Author Guest Post

Two Road Trips—One Novel

September 13, 2016
Brendan Kiely
Author of The Last True Love Story
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The Last True Love Story, the latest from Brendan Kiely, critically acclaimed author of The Gospel of Winter and co-author of All American Boys, has just gone on sale today (September 13)! A classic teen love story following two teens on a cross-country journey of the heart and soul, thematically The Last True Love Story is a departure from Brendan’s previous novels but with its strong narrative voice and its blend of humor and sweet, tender moments, it’s a departure that will only be welcomed by Brendan’s readers.  How did Brendan come to write such a story, did he draw any inspiration from his own life?  Read on to hear from Brendan himself and don’t miss our extended excerpt of The Last True Love Story!

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When we were nineteen, my buddy Ted and I made an epic road trip from Boston to Colorado Springs and back. Round trip the journey is just shy of four thousand miles, if you take the most direct route. We did not. We were looking for adventure. Or, more precisely, we were looking for love. But every great love story is its own kind of adventure, and we just took that common sense wisdom very literally. I have no idea how many miles we traveled—we shot straight out to Colorado, covering two thousand miles in three days, but we took almost three long weeks to wind our way back to Boston, meandering north into the flatlands of Wisconsin and south into the mountains of Virginia and through every state in between. We found miracle tickets at outdoor concerts, crashed house parties in cities we’d never been to, got dizzy staring up into the great bowl of stars in big sky country, and at least one of us (ahem—not me) did find the love he was looking for on that trip—I’ll never forget standing on her front stoop outside of Chicago as she opened the door and welcomed us in.

A few years later, having recently graduated from college, I went on another road trip. A very different one. But, in a way, still guided by love—not romantic love, familial love instead. My grandfather had Alzheimer’s disease, and my grandmother and my uncle wanted to take him back to Ireland to try to see the village his family was from one last time before the disease ravaged his mind completely. They invited me to join them. I don’t know why I was so lucky to go along, but I’ll forever be grateful that I did. I decided I should make it my goal to interview Grandpa, get him to tell me stories: stories about where he grew up, his adventures in World War II, and anything he wanted to share about his life after that. He grudgingly obliged, and every time he began a story he wandered this way and that but always circled back to his north star—Grandma, the love of his life. In fact, every story he told me ended with the same basic punch line, “and this is why I love your grandmother.”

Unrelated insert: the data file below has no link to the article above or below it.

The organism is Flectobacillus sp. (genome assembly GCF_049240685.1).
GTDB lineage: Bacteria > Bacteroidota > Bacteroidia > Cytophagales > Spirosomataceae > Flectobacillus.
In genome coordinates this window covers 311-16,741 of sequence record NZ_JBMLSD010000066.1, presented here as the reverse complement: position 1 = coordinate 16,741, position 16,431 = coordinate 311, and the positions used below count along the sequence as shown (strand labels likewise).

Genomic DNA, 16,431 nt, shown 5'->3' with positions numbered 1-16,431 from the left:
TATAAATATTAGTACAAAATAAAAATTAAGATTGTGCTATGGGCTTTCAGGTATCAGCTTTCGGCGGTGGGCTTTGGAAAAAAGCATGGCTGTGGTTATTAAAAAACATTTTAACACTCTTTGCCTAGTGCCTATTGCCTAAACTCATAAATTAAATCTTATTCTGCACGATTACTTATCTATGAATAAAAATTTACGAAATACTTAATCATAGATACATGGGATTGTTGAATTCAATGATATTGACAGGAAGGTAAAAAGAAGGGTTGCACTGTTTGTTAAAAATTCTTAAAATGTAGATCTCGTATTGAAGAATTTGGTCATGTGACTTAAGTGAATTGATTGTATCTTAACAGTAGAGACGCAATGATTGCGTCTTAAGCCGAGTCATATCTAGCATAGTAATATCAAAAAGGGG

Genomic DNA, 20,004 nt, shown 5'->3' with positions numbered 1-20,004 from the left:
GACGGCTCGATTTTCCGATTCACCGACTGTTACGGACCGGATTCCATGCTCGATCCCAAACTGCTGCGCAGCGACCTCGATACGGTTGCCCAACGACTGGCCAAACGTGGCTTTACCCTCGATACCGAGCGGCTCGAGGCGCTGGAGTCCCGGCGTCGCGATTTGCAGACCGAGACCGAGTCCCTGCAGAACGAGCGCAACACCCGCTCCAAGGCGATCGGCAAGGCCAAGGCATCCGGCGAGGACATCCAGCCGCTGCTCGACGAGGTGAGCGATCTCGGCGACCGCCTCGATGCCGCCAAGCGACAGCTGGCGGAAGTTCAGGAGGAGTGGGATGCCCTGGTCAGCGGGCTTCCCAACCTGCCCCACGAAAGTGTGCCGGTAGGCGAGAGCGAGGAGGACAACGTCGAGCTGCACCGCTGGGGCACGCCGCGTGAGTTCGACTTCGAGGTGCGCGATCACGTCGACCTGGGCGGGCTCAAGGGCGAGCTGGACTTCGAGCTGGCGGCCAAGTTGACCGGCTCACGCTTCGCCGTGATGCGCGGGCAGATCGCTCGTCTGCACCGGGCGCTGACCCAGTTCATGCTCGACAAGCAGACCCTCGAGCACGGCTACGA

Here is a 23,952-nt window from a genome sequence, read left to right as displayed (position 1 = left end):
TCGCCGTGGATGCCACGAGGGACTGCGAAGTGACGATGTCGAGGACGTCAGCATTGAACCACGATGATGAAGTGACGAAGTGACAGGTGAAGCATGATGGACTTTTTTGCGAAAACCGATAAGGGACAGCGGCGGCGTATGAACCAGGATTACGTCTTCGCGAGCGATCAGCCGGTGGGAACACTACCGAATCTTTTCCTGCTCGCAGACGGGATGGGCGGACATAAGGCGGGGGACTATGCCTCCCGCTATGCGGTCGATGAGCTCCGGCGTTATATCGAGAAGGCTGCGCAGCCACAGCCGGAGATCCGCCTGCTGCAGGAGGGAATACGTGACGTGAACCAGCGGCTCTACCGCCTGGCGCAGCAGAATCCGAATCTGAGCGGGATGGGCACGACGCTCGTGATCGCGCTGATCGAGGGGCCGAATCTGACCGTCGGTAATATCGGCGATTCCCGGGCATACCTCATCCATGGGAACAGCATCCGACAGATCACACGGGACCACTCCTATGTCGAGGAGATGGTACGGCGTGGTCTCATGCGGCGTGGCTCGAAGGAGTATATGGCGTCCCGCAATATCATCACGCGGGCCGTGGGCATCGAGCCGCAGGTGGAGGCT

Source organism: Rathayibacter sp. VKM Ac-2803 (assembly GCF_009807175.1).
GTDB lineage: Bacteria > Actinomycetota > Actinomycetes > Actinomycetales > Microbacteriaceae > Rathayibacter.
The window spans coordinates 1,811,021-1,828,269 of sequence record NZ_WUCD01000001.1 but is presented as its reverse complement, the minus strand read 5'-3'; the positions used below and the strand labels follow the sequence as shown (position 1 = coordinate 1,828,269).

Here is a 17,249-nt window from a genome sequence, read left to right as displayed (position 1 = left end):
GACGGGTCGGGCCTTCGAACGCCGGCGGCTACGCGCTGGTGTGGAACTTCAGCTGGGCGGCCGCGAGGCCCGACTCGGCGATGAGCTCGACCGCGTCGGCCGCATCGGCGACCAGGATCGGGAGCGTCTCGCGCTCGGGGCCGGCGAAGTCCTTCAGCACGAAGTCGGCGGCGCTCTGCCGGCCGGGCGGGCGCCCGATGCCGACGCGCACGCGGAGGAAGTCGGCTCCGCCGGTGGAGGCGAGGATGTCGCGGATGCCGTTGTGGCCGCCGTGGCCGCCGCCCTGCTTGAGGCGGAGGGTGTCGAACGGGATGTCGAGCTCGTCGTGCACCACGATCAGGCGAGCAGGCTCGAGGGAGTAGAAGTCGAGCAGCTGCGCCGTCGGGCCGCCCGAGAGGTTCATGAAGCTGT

The Last True Love Story weaves these two personal adventures of my life together to create a double love story—one about falling in love for the first time and one about trying to make that love last forever.

What ties these two love stories together in the novel, though, instead of my own personal history, is music. Despite it being Hendrix’s story to help his grandfather and Gpa’s story of trying to hold on to the memories of his deceased wife, it’s Corrina who makes the adventure possible and Corrina who draws the history into the present. She does it all through music.

The Last True Love Story is just like any great road trip. The novel, like this post, is littered with music—the playlists that carry us through any and all road trips. Music sustains us, buoys us, braces us as we drift and stumble and detour and rise up again on our journey. The Grateful Dead carried Ted and I across the low rolling grasslands of western Kansas. In Ireland, my family took our own rocky road to Dublin.

But fine. So music helps us get there. But why do we have to go anywhere at all? What is the allure of the road trip?

I think the feeling of needing to break free from the boredom and monotony of everyday life to taste/smell/see/hear/touch something previously unknown is essential and everlasting. We all need it. It doesn’t matter if it is The OdysseyOn the RoadHuck FinnWildMosquitolandAll the Bright PlacesLittle Miss SunshineThelma & Louise, or Star Wars, the great road trip adventure story is the call to adventure, the desire to break free, to discover something new, to experience something new, and to find out who you are, and to do all of this away from home in order to find your way back home again as a new and fuller person.

Ted and I needed to see if, away from Boston, free from the old habits of home, we might find the people we were destined to love, and while it didn’t work out exactly like that for both of us, we both certainly found our best selves along the way. My family went looking for the past in Ireland but found what was best in it, the love between two people, was alive and well in the present.

That’s what we needed; that’s what we discovered, out on the open road.

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